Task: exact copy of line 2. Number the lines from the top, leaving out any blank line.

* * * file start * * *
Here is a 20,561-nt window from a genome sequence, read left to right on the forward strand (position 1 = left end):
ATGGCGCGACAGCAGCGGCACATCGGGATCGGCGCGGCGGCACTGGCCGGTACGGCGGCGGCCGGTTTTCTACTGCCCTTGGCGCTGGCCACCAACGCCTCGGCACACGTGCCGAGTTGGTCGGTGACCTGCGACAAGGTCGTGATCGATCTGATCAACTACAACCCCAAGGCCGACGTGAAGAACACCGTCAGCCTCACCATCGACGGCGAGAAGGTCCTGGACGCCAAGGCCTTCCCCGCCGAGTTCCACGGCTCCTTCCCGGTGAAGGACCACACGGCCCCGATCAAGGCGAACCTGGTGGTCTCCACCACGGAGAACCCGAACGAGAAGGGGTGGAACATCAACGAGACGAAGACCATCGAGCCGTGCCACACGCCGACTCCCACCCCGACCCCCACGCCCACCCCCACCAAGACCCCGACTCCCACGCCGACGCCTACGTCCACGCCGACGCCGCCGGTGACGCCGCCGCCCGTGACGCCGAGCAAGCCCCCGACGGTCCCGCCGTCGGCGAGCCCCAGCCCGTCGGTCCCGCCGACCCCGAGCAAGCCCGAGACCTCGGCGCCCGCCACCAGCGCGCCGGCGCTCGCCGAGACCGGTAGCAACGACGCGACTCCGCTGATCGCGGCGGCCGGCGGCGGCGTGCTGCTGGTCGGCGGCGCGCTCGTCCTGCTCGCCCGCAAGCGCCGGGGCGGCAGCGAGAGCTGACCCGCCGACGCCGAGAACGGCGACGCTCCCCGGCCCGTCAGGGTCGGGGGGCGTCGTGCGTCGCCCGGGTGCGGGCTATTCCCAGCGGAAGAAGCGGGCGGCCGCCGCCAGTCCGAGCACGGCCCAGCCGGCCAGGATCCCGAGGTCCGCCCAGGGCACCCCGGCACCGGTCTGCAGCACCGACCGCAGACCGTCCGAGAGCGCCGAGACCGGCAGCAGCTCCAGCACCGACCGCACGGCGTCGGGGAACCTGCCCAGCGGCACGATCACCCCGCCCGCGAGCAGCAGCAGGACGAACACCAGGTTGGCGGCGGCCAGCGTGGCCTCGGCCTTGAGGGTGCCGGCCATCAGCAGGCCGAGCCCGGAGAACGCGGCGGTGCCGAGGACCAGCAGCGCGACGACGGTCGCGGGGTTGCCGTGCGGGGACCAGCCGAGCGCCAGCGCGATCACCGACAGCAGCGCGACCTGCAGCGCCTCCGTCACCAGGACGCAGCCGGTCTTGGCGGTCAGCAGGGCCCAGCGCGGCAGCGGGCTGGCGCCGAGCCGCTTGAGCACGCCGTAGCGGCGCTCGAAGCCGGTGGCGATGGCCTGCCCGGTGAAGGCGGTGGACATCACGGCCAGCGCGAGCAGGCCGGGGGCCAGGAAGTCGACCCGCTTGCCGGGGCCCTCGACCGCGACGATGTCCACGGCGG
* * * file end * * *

ATGGCGCGACAGCAGCGGCACATCGGGATCGGCGCGGCGGCACTGGCCGGTACGGCGGCGGCCGGTTTTCTACTGCCCTTGGCGCTGGCCACCAACGCCTCGGCACACGTGCCGAGTTGGTCGGTGACCTGCGACAAGGTCGTGATCGATCTGATCAACTACAACCCCAAGGCCGACGTGAAGAACACCGTCAGCCTCACCATCGACGGCGAGAAGGTCCTGGACGCCAAGGCCTTCCCCGCCGAGTTCCACGGCTCCTTCCCGGTGAAGGACCACACGGCCCCGATCAAGGCGAACCTGGTGGTCTCCACCACGGAGAACCCGAACGAGAAGGGGTGGAACATCAACGAGACGAAGACCATCGAGCCGTGCCACACGCCGACTCCCACCCCGACCCCCACGCCCACCCCCACCAAGACCCCGACTCCCACGCCGACGCCTACGTCCACGCCGACGCCGCCGGTGACGCCGCCGCCCGTGACGCCGAGCAAGCCCCCGACGGTCCCGCCGTCGGCGAGCCCCAGCCCGTCGGTCCCGCCGACCCCGAGCAAGCCCGAGACCTCGGCGCCCGCCACCAGCGCGCCGGCGCTCGCCGAGACCGGTAGCAACGACGCGACTCCGCTGATCGCGGCGGCCGGCGGCGGCGTGCTGCTGGTCGGCGGCGCGCTCGTCCTGCTCGCCCGCAAGCGCCGGGGCGGCAGCGAGAGCTGACCCGCCGACGCCGAGAACGGCGACGCTCCCCGGCCCGTCAGGGTCGGGGGGCGTCGTGCGTCGCCCGGGTGCGGGCTATTCCCAGCGGAAGAAGCGGGCGGCCGCCGCCAGTCCGAGCACGGCCCAGCCGGCCAGGATCCCGAGGTCCGCCCAGGGCACCCCGGCACCGGTCTGCAGCACCGACCGCAGACCGTCCGAGAGCGCCGAGACCGGCAGCAGCTCCAGCACCGACCGCACGGCGTCGGGGAACCTGCCCAGCGGCACGATCACCCCGCCCGCGAGCAGCAGCAGGACGAACACCAGGTTGGCGGCGGCCAGCGTGGCCTCGGCCTTGAGGGTGCCGGCCATCAGCAGGCCGAGCCCGGAGAACGCGGCGGTGCCGAGGACCAGCAGCGCGACGACGGTCGCGGGGTTGCCGTGCGGGGACCAGCCGAGCGCCAGCGCGATCACCGACAGCAGCGCGACCTGCAGCGCCTCCGTCACCAGGACGCAGCCGGTCTTGGCGGTCAGCAGGGCCCAGCGCGGCAGCGGGCTGGCGCCGAGCCGCTTGAGCACGCCGTAGCGGCGCTCGAAGCCGGTGGCGATGGCCTGCCCGGTGAAGGCGGTGGACATCACGGCCAGCGCGAGCAGGCCGGGGGCCAGGAAGTCGACCCGCTTGCCGGGGCCCTCGACCGCGACGATGTCCACGGCGG